The Vault Regulars

Thursday, December 29, 2016

Christmas Day 2016

Our Christmas day this year was spent in South Lakes, Cumbria. Broughton In Furness to be more precise.
It's a place that we know well, it's not too big or too small and has a vibrant community spirit, a good pub, cafe, butchers, bakers but no candlestick maker as far as i know.
It's also well positioned if the seasons weather turns very wintery.

Our arrival was a bit of a shock to some as we had kept the visit a bit of a secret. It was good to see the smiling faces of friends.

We were immediately invited to  join in with the village on it's Christmas Day walk or run depending on which one you wanted to do. This is fell running country and Mountain Rescue country so there are a lot of fit people around here.

At 10.30 the crowd congregated at the small car park in Broughton Mills and 34 folk and 4 dogs, mainly local, greeted each other.
Spot us if you can.
At the off i think it was a ratio of 60% running 40% walking (or there about)on what was a mild dry day but breezy with the area falling on the edge of Storm Connor. Scotland was having a rough time according to the weather man.

Sheila and i were walking of course, my fell running days in this sort of company are well over. The route differed depending on which exercise you were doing but the meeting point would be the trig point on Great Stickle.
Here are the 2 routes. The walking route is accurate but the running route may differ slightly from actual.
 Walkers route
Runners route
As you can see neither route is lengthy or difficult. This is about getting out, meeting and chatting and then returning to the Square Cafe in Broughton In Furness for a Whisky, provided by the locals along with Mince Pies and other savouries. 

Our route is a kind gradual rise and heads first to Green Bank where the views of the Duddon Estuary start to make an appearance. At a nicely positioned picnic table some outer layers are removed by many. Although the breeze is picking up in force the temperature is around 4-5 degrees C.
We follow Red Moss Beck which has a path adjacent to it, this path has probably been created by years of farming and sheep and is not marked on the os map. It's boggy in parts but it's good walking with fine views both North to the fine triangular shaped top of Stickle Pike and Caw and South over the estuary.

Instead of reaching the watershed between the 2 Stickles we decide to take the straight up approach which was more to test my knee out on some steep stuff than anything else and as it happened most of the others followed suit. Maybe they were suffering bad knees too.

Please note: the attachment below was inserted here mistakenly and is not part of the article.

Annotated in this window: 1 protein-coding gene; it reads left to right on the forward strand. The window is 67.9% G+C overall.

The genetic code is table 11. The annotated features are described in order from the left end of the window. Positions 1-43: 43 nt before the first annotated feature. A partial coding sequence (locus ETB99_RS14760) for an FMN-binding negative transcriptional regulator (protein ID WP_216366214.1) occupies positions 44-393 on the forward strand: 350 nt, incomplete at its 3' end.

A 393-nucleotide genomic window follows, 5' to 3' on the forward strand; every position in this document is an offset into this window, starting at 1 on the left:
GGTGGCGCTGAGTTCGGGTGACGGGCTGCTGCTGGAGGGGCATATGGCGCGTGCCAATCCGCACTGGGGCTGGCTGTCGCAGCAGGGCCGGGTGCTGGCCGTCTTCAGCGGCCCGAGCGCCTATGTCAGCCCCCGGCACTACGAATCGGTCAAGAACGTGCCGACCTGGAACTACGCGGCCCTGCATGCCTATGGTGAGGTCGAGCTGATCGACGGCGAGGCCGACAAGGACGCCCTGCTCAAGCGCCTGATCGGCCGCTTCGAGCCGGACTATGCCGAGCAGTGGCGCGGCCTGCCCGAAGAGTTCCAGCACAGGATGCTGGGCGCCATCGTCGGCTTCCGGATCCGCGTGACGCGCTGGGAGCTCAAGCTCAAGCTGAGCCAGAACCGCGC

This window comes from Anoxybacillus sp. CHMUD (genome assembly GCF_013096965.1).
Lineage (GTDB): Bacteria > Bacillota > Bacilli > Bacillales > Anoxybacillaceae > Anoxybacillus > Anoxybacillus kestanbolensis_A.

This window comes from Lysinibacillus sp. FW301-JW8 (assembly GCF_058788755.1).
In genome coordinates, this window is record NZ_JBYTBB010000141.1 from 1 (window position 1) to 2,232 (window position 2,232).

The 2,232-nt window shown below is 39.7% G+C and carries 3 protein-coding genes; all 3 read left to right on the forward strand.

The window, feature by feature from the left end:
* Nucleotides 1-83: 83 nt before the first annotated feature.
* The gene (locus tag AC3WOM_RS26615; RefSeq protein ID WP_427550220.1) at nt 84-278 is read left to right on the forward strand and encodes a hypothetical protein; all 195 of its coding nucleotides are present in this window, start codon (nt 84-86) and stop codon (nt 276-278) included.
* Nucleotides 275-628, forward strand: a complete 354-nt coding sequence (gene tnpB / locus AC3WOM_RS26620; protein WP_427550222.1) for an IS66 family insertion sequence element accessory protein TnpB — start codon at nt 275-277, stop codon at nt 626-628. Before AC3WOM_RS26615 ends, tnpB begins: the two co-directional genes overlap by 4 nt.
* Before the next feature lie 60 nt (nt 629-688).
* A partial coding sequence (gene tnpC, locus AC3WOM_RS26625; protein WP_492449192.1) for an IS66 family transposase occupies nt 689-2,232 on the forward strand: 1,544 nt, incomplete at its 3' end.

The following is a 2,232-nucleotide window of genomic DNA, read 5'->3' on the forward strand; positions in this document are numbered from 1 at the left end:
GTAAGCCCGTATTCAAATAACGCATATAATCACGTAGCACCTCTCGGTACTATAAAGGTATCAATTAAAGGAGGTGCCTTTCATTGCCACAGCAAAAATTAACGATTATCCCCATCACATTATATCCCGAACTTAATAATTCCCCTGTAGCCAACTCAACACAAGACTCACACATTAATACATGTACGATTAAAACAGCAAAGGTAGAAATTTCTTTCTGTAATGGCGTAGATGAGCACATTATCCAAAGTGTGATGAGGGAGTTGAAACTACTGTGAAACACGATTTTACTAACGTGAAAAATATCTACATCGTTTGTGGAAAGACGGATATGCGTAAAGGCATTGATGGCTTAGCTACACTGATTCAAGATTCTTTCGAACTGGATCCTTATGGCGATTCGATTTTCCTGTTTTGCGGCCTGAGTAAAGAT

Reaching the northern shoulder of Great Stickle the wind was ferocious, blowing me straight over at one point. We sat down and scoured the fell sides for any sign of the running section. Shouting became the order now as we couldn't hear above the wind noise.

Getting to the trig point was fun, the wind seriously pushing me into a run at times. I was glad to get the usual photographs taken at the summit done and quickly find a sheltered spot on the leeward side.
At this point one of the dogs decided it was time to undo my rucksack, pull the toggle and release the drybag to find the pork pies lurking inside. Luckily i manage to wrestle the bag away from him before  he prised the lid of the tupperware container. Clever these collies.

The hound never left our side as it became clear we were the only folk at the top who had food. We also had coffee and not enough to go round.

The first runners appeared on the right side of Stickle Pike, the bright colours of the running gear standing out against the grass and dead fern. Minutes later the front runners were with us followed quickly by the rest. They were not out of breath, baa humbug.

Some brave souls, traditionally stood atop the trig point, and today despite the fierce wind was no different. Three adults did it including a very lightweight 14 year old whippersnapper who i thought would be blown straight off. The wind must have been gusting around 40 -50 mph.

Tradition completed we all set off back, the runners away like a wisp. The walkers gingerly picking their way down between the crags and mud slides to the car park.

Back at Square Cafe, bottles were appearing and the volume of laughter and conversation increasing. Will Jane ever get this lot to leave i thought. We made our escape, dinner was calling.

Thanks to everyone who made this a walk to remember.






















8 comments:

Sir Hugh said...

Brilliant - I used to do that longer run in my hill running days. On the way back into the village there were half concealed steps down to the river and my old Springer, Barney remembered them every time from the first occasion and went in for a swim. Thanks for reviving happy memories.

Alan Rayner said...

Only too pleased to revive memories Conrad. Thanks

Gayle said...

Love the t-shirt!

Dawn Linney said...

Wow, looks as if you had a fantastic time!

Phreerunner said...

Spotted you, thanks to Sheila's hat! It sounds like a fine way to spend Christmas Day.
I hope that both you and your computer enjoy better health in 2017...

Alan Rayner said...

Thanks Gayle. It's really ploughing a furrow isn't it. HNY.

Alan Rayner said...

Thanks Dawn, I remember most of the week but not all of it.

Alan Rayner said...

Same ere Martin. Same here.

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